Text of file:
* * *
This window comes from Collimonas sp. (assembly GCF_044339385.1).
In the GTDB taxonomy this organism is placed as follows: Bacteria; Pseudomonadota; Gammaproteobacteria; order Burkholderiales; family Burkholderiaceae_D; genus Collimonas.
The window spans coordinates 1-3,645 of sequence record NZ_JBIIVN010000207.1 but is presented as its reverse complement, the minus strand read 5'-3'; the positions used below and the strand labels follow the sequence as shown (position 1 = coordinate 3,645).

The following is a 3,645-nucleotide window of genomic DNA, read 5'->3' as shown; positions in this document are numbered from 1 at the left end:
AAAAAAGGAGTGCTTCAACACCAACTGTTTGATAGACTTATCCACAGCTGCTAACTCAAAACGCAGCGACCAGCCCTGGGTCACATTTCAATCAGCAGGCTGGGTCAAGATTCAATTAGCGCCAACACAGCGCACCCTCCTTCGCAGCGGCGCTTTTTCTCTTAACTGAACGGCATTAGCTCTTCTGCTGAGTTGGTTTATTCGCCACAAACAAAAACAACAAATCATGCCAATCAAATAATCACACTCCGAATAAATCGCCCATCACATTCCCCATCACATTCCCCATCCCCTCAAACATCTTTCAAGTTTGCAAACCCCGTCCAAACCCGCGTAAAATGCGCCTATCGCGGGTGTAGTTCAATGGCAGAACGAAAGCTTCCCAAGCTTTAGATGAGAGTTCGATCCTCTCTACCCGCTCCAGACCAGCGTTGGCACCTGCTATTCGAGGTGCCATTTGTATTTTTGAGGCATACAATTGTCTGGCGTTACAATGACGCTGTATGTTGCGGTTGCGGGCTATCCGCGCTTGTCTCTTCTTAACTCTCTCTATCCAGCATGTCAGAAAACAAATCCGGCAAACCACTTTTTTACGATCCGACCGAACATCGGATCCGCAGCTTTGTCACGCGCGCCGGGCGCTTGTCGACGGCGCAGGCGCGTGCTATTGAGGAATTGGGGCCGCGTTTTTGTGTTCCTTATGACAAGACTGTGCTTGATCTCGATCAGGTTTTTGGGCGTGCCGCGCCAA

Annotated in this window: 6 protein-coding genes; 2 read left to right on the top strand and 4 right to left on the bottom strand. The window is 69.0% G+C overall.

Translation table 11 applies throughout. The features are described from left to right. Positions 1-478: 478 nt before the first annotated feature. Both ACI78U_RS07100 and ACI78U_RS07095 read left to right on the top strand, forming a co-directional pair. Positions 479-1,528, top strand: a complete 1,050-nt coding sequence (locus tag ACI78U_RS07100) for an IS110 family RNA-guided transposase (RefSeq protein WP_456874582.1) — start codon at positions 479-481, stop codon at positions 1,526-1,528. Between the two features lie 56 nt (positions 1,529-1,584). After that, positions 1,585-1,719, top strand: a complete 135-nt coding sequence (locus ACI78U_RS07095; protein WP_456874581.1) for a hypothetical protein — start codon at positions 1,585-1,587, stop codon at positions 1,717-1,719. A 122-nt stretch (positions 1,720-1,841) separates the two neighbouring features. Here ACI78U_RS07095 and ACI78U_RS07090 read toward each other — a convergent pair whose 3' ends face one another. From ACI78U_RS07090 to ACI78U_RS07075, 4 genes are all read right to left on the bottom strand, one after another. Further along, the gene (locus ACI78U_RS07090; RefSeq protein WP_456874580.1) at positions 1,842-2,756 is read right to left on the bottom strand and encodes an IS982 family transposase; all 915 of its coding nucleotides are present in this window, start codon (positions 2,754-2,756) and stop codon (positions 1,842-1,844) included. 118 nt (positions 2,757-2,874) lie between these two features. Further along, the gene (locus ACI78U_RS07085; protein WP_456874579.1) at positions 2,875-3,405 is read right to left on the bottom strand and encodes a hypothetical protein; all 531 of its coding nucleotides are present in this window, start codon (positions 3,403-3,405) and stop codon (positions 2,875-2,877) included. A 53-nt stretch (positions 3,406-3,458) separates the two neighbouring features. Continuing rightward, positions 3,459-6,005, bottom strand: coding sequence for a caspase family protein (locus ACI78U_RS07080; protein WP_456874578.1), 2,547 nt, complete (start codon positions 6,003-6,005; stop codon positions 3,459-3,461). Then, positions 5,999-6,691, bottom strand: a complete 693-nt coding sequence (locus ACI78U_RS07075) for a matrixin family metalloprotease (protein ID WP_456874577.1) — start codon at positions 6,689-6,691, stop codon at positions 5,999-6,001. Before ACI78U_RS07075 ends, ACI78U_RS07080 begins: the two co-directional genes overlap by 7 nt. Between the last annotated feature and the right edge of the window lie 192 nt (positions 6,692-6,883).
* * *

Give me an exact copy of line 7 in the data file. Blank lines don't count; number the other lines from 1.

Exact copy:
Translation table 11 applies throughout. The features are described from left to right. Positions 1-478: 478 nt before the first annotated feature. Both ACI78U_RS07100 and ACI78U_RS07095 read left to right on the top strand, forming a co-directional pair. Positions 479-1,528, top strand: a complete 1,050-nt coding sequence (locus tag ACI78U_RS07100) for an IS110 family RNA-guided transposase (RefSeq protein WP_456874582.1) — start codon at positions 479-481, stop codon at positions 1,526-1,528. Between the two features lie 56 nt (positions 1,529-1,584). After that, positions 1,585-1,719, top strand: a complete 135-nt coding sequence (locus ACI78U_RS07095; protein WP_456874581.1) for a hypothetical protein — start codon at positions 1,585-1,587, stop codon at positions 1,717-1,719. A 122-nt stretch (positions 1,720-1,841) separates the two neighbouring features. Here ACI78U_RS07095 and ACI78U_RS07090 read toward each other — a convergent pair whose 3' ends face one another. From ACI78U_RS07090 to ACI78U_RS07075, 4 genes are all read right to left on the bottom strand, one after another. Further along, the gene (locus ACI78U_RS07090; RefSeq protein WP_456874580.1) at positions 1,842-2,756 is read right to left on the bottom strand and encodes an IS982 family transposase; all 915 of its coding nucleotides are present in this window, start codon (positions 2,754-2,756) and stop codon (positions 1,842-1,844) included. 118 nt (positions 2,757-2,874) lie between these two features. Further along, the gene (locus ACI78U_RS07085; protein WP_456874579.1) at positions 2,875-3,405 is read right to left on the bottom strand and encodes a hypothetical protein; all 531 of its coding nucleotides are present in this window, start codon (positions 3,403-3,405) and stop codon (positions 2,875-2,877) included. A 53-nt stretch (positions 3,406-3,458) separates the two neighbouring features. Continuing rightward, positions 3,459-6,005, bottom strand: coding sequence for a caspase family protein (locus ACI78U_RS07080; protein WP_456874578.1), 2,547 nt, complete (start codon positions 6,003-6,005; stop codon positions 3,459-3,461). Then, positions 5,999-6,691, bottom strand: a complete 693-nt coding sequence (locus ACI78U_RS07075) for a matrixin family metalloprotease (protein ID WP_456874577.1) — start codon at positions 6,689-6,691, stop codon at positions 5,999-6,001. Before ACI78U_RS07075 ends, ACI78U_RS07080 begins: the two co-directional genes overlap by 7 nt. Between the last annotated feature and the right edge of the window lie 192 nt (positions 6,692-6,883).